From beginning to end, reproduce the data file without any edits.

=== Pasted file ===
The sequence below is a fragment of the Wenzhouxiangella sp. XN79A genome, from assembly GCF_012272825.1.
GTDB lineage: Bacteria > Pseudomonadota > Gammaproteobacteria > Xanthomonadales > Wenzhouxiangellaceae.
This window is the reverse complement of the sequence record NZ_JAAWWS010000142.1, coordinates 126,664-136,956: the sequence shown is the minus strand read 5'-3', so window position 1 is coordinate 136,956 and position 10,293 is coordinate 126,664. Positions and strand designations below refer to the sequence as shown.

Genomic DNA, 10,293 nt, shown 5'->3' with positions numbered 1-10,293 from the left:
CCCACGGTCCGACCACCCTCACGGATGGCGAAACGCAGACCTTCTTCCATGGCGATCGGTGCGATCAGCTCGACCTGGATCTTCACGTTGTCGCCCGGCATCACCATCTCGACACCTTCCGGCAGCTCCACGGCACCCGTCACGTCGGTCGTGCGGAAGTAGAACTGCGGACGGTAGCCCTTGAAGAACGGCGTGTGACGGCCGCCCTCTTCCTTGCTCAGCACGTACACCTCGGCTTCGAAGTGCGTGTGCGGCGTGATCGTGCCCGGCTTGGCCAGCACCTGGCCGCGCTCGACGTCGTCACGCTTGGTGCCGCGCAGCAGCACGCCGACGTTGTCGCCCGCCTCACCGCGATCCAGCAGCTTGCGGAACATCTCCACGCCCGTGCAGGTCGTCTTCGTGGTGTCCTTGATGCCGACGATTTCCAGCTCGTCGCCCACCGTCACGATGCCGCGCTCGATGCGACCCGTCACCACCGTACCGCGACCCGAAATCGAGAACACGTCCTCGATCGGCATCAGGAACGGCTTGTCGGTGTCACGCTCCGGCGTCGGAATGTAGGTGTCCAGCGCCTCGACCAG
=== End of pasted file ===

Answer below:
The sequence below is a fragment of the Wenzhouxiangella sp. XN79A genome, from assembly GCF_012272825.1.
GTDB lineage: Bacteria > Pseudomonadota > Gammaproteobacteria > Xanthomonadales > Wenzhouxiangellaceae.
This window is the reverse complement of the sequence record NZ_JAAWWS010000142.1, coordinates 126,664-136,956: the sequence shown is the minus strand read 5'-3', so window position 1 is coordinate 136,956 and position 10,293 is coordinate 126,664. Positions and strand designations below refer to the sequence as shown.

Genomic DNA, 10,293 nt, shown 5'->3' with positions numbered 1-10,293 from the left:
CCCACGGTCCGACCACCCTCACGGATGGCGAAACGCAGACCTTCTTCCATGGCGATCGGTGCGATCAGCTCGACCTGGATCTTCACGTTGTCGCCCGGCATCACCATCTCGACACCTTCCGGCAGCTCCACGGCACCCGTCACGTCGGTCGTGCGGAAGTAGAACTGCGGACGGTAGCCCTTGAAGAACGGCGTGTGACGGCCGCCCTCTTCCTTGCTCAGCACGTACACCTCGGCTTCGAAGTGCGTGTGCGGCGTGATCGTGCCCGGCTTGGCCAGCACCTGGCCGCGCTCGACGTCGTCACGCTTGGTGCCGCGCAGCAGCACGCCGACGTTGTCGCCCGCCTCACCGCGATCCAGCAGCTTGCGGAACATCTCCACGCCCGTGCAGGTCGTCTTCGTGGTGTCCTTGATGCCGACGATTTCCAGCTCGTCGCCCACCGTCACGATGCCGCGCTCGATGCGACCCGTCACCACCGTACCGCGACCCGAAATCGAGAACACGTCCTCGATCGGCATCAGGAACGGCTTGTCGGTGTCACGCTCCGGCGTCGGAATGTAGGTGTCCAGCGCCTCGACCAG